Apple confirmed the action to the NY Times.
“We have been notified by the Ministry of Public Security that a number of voice over internet protocol apps do not comply with local law. Therefore these apps have been removed from the app store in China,” an Apple spokeswoman said Tuesday in an emailed statement responding to questions about Skype’s disappearance from the app store.
For the moment, Skype does continue to operate in the country, but the paper says that it’s unclear how long this will remain the case. The government uses the so-called Great Firewall of China to block access to both websites and a number of messaging services, including Gmail, Facebook, Telegram, Twitter and – most recently – WhatsApp.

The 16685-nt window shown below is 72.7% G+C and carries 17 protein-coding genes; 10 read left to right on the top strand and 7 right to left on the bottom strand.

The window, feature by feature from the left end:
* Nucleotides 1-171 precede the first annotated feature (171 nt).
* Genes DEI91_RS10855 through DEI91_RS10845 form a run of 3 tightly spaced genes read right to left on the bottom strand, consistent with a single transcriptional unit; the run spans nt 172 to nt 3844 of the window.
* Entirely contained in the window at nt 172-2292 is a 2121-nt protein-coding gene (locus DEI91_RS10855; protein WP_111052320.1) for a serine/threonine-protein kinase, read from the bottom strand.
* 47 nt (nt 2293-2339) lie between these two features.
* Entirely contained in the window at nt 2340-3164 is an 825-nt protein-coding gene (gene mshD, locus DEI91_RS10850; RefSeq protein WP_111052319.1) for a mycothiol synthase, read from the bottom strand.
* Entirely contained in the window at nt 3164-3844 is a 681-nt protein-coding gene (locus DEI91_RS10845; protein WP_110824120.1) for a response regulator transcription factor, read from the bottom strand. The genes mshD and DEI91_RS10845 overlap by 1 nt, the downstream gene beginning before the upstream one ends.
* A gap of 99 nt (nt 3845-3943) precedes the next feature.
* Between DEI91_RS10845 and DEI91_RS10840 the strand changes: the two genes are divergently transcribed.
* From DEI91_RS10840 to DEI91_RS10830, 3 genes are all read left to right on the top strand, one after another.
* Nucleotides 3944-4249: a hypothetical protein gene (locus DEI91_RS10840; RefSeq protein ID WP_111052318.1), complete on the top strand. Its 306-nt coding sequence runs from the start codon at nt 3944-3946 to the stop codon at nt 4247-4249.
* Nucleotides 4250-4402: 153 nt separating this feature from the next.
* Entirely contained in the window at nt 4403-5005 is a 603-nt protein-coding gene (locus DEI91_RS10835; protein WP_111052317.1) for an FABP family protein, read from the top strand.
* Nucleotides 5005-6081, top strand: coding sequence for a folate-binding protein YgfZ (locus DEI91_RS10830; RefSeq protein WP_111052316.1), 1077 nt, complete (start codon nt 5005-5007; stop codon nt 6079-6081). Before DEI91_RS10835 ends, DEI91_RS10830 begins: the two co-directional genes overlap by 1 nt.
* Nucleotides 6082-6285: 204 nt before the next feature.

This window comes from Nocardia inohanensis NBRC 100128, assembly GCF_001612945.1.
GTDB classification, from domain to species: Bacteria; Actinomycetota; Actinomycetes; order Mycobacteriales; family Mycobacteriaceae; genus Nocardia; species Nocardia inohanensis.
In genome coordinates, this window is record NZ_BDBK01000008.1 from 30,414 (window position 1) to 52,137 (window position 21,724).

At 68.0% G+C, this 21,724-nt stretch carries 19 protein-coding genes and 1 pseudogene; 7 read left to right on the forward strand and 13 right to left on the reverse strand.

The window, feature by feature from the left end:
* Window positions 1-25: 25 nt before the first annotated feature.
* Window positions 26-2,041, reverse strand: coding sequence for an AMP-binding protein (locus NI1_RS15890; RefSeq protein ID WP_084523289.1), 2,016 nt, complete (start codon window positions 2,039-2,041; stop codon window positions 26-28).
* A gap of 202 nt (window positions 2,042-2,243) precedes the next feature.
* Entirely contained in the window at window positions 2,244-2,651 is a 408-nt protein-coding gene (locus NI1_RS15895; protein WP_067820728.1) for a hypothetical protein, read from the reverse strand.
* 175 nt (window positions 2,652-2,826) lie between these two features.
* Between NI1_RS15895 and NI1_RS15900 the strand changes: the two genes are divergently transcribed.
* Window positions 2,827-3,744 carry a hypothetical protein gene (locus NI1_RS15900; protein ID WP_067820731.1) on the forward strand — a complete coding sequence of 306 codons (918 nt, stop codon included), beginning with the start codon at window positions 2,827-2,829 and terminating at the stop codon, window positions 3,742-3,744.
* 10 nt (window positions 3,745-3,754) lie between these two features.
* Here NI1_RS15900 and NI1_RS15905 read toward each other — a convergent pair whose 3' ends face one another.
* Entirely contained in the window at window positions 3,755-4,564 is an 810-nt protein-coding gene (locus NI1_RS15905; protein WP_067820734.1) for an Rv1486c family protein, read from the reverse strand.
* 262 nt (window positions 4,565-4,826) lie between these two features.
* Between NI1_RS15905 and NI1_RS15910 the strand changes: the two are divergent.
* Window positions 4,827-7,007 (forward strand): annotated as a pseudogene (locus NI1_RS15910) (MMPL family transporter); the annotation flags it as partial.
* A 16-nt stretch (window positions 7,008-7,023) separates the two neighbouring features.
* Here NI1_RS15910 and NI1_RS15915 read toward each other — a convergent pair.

It’s believed that the government blocks apps that use end-to-end encryption, as well as services that don’t comply with government rules on identifying accounts by the full names of their users. The government is also hostile to foreign messaging apps in general.
Microsoft, which owns Skype, said that the app has been “temporarily removed” from Apple’s store and that the company was “working to reinstate the app as soon as possible.” The NY Times notes that Microsoft did not comment on Skype’s removal from other app stores.
The pessimist might say that it means Microsoft is working with Chinese authorities to enable them to eavesdrop on Skype conversations (hopefully just) inside the country though I don’t that to be verified by any party.
Back in the summer, Apple announced that it was opening a new data center in China to comply with new laws that require foreign companies to store data within the country, partnering with local businesses to do so.
Photo: Digital Trends